Each animal impacts the ground in a different way (while fertilizing it), the pigs like to root around in the dirt with their strong snouts, the ducks love water and to forage with their beaks in the mud, the turkeys are getting heavier and trample the grass well (providing great soil coverage) and the last two coops of heritage chickens are outside during the day, free to to stretch their legs, get dust baths, run about and forage for extra proteins. This means we have a daily schedule of setting up fencing and moving one set of animals or another. 

We set up the fence for the pigs right next to the current fencing and then place a board over the electric fence and lure them over with food and veggies to their new home. Using a pig’s appetite definitely makes it easier to get them to do what you want! They are food motivated just like all of us here. To move the chicken and turkey coops, we attach chains from the tractor to the coop and drag everything backwards into the new space while another member of the crew watches out to make sure no daredevil birds stay in the coop while it is moving. Moving two sets of pigs from the front field to the main pasture gave us a little extra work as they have to make the journey in a trailer, so for a couple of days before the big move we put the entrance of the trailer within their fence and feed them from it so they get used to it and it (supposedly!) makes it easier to get them in there when we want to move them over. Pigs can be pretty stubborn, and rarely do what they don't want to do, so sometimes it takes a little extra coercion and encouragement.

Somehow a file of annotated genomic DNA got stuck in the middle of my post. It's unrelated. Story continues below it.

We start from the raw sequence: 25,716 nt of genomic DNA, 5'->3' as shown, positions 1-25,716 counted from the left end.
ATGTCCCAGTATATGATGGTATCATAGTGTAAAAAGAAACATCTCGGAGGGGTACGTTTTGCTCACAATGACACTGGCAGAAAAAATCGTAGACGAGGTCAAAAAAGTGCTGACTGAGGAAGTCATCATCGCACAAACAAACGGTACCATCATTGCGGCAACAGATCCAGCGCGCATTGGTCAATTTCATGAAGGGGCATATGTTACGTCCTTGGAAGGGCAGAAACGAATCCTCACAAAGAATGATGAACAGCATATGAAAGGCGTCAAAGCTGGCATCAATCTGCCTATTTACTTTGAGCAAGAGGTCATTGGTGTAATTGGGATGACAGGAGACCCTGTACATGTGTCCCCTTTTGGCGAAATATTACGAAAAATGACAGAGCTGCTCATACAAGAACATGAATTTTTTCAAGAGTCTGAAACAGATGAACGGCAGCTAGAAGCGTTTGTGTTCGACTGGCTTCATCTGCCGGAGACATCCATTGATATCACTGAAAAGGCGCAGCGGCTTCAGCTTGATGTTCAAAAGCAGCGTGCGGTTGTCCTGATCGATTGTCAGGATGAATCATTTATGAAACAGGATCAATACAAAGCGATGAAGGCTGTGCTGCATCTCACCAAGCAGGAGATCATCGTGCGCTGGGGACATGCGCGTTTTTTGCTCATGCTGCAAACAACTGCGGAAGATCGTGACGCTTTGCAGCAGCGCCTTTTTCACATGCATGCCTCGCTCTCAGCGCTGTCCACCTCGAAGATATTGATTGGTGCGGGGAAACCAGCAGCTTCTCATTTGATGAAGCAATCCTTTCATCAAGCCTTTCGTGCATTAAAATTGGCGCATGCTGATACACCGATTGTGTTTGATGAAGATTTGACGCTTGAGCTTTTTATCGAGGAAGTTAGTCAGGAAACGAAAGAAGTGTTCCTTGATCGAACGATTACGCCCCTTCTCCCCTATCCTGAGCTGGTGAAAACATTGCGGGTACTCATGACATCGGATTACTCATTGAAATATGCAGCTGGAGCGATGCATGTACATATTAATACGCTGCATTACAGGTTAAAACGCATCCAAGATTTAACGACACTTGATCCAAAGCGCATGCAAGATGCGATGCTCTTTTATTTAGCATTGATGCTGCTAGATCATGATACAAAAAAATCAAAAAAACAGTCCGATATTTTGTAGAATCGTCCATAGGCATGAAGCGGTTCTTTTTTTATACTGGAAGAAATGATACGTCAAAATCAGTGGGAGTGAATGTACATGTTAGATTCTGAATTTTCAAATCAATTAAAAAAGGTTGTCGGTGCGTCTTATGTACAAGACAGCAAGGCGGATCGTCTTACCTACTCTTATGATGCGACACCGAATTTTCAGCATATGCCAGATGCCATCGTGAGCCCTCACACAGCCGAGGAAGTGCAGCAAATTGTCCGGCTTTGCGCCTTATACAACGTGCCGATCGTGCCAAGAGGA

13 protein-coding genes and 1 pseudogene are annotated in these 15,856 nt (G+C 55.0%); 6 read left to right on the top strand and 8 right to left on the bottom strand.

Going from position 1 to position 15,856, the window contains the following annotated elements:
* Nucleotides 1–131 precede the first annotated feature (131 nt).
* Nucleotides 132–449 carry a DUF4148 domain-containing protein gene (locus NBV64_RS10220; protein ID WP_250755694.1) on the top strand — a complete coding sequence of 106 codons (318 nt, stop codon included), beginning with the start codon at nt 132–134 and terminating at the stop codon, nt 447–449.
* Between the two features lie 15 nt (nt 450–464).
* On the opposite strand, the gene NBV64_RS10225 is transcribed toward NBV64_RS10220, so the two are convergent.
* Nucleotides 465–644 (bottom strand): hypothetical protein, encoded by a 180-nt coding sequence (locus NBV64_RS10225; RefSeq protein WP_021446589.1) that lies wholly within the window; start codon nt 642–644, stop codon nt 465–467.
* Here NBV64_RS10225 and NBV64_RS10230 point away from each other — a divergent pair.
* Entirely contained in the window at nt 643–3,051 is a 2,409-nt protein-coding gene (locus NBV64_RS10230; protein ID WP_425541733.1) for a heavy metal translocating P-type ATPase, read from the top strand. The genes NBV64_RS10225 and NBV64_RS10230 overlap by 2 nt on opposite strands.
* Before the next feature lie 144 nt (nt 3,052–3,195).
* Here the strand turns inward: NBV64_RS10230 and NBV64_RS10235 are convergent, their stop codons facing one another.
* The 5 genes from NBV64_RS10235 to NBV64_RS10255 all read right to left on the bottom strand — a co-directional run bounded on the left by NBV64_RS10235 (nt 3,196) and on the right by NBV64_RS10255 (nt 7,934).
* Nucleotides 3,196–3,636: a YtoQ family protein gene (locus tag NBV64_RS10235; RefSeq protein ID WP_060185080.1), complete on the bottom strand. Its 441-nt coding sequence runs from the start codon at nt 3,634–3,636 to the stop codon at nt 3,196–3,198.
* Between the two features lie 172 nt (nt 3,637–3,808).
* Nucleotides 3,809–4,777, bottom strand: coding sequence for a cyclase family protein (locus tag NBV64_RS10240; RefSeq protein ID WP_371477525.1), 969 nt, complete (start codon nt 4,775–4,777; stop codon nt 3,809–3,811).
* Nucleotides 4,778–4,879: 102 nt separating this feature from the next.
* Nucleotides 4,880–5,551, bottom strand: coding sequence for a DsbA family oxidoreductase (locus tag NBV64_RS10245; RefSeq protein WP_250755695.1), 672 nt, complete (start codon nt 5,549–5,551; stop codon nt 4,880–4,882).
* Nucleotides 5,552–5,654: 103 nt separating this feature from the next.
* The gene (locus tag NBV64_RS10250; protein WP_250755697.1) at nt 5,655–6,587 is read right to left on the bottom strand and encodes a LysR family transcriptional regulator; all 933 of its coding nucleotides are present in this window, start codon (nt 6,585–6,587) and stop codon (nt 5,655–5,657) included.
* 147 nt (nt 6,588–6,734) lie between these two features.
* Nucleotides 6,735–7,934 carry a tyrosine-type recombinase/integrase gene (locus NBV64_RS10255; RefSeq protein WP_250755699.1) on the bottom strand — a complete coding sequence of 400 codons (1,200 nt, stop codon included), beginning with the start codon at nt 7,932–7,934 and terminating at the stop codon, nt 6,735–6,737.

The turkeys have been pretty well behaved up until the last couple of weeks, but if there is one thing we have learned about them on the farm it’s just how curious they are. They always want to see what is happening on the other side of the fence, and when they act as a turkey herd they can push down the fencing to have a good explore of the rest of the pasture, but after they have had a good nose around they usually let you lead them back in, conserving energy for the next break out. You can bet they’re already planning it!

The barn is getting really close to completion and just keeps getting more incredible every day. A highlight of the design are the Dutch doors on the north side which have been hung this week, beautiful and practical, much like the barn itself. We really can’t wait to get moved in, it is going to change life on the farm to have that working space. We might be biased but we are fairly sure it is the most impressive, beautiful barn that has ever been built! And the huge team of people working on all the different elements have brought their expertise and energy to the project in the most incredible way. We feel so grateful to be on this land at this time to be able to utilize this amazing structure and truly benefit from the generosity of our landlords, POST.

And finally, some big news - the famous blue farm house is having a lick of paint to freshen her up so she doesn’t feel too shabby next to the new barn. And not only that, she is now a beautiful dark red! The times they are a-changing at Root Down! We are excited to be moving into fall, and can’t wait to share more tales of farm life through September.